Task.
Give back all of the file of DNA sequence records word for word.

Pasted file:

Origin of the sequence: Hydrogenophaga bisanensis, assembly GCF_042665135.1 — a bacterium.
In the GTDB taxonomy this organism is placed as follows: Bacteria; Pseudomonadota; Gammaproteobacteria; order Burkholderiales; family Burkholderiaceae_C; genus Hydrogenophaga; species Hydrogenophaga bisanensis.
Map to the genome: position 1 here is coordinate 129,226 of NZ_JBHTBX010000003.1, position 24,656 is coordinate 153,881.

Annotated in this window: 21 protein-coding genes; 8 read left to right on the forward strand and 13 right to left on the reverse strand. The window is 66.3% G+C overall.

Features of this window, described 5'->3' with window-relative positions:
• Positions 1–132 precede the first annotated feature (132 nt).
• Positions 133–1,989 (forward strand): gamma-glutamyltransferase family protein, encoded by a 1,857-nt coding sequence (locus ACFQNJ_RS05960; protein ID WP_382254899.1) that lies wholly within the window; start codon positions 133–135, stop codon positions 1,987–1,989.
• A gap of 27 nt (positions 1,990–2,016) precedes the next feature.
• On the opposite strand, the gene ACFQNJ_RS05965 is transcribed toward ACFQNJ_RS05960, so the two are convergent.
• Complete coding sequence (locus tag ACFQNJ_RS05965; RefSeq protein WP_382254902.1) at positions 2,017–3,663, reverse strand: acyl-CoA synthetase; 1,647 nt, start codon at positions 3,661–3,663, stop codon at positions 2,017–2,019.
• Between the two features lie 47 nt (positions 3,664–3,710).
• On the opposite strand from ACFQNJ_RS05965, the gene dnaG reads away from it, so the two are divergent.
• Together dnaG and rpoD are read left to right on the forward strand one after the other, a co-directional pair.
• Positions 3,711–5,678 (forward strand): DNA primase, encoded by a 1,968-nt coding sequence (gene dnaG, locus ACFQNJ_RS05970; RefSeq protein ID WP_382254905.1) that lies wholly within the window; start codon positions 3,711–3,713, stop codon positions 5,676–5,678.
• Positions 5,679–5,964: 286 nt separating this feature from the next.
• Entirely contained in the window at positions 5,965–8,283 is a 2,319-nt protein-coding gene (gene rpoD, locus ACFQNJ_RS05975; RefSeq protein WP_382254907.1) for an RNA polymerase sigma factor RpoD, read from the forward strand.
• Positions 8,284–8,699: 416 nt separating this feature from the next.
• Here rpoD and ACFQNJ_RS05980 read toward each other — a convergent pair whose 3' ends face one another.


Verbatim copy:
Origin of the sequence: Hydrogenophaga bisanensis, assembly GCF_042665135.1 — a bacterium.
In the GTDB taxonomy this organism is placed as follows: Bacteria; Pseudomonadota; Gammaproteobacteria; order Burkholderiales; family Burkholderiaceae_C; genus Hydrogenophaga; species Hydrogenophaga bisanensis.
Map to the genome: position 1 here is coordinate 129,226 of NZ_JBHTBX010000003.1, position 24,656 is coordinate 153,881.

Annotated in this window: 21 protein-coding genes; 8 read left to right on the forward strand and 13 right to left on the reverse strand. The window is 66.3% G+C overall.

Features of this window, described 5'->3' with window-relative positions:
• Positions 1–132 precede the first annotated feature (132 nt).
• Positions 133–1,989 (forward strand): gamma-glutamyltransferase family protein, encoded by a 1,857-nt coding sequence (locus ACFQNJ_RS05960; protein ID WP_382254899.1) that lies wholly within the window; start codon positions 133–135, stop codon positions 1,987–1,989.
• A gap of 27 nt (positions 1,990–2,016) precedes the next feature.
• On the opposite strand, the gene ACFQNJ_RS05965 is transcribed toward ACFQNJ_RS05960, so the two are convergent.
• Complete coding sequence (locus tag ACFQNJ_RS05965; RefSeq protein WP_382254902.1) at positions 2,017–3,663, reverse strand: acyl-CoA synthetase; 1,647 nt, start codon at positions 3,661–3,663, stop codon at positions 2,017–2,019.
• Between the two features lie 47 nt (positions 3,664–3,710).
• On the opposite strand from ACFQNJ_RS05965, the gene dnaG reads away from it, so the two are divergent.
• Together dnaG and rpoD are read left to right on the forward strand one after the other, a co-directional pair.
• Positions 3,711–5,678 (forward strand): DNA primase, encoded by a 1,968-nt coding sequence (gene dnaG, locus ACFQNJ_RS05970; RefSeq protein ID WP_382254905.1) that lies wholly within the window; start codon positions 3,711–3,713, stop codon positions 5,676–5,678.
• Positions 5,679–5,964: 286 nt separating this feature from the next.
• Entirely contained in the window at positions 5,965–8,283 is a 2,319-nt protein-coding gene (gene rpoD, locus ACFQNJ_RS05975; RefSeq protein WP_382254907.1) for an RNA polymerase sigma factor RpoD, read from the forward strand.
• Positions 8,284–8,699: 416 nt separating this feature from the next.
• Here rpoD and ACFQNJ_RS05980 read toward each other — a convergent pair whose 3' ends face one another.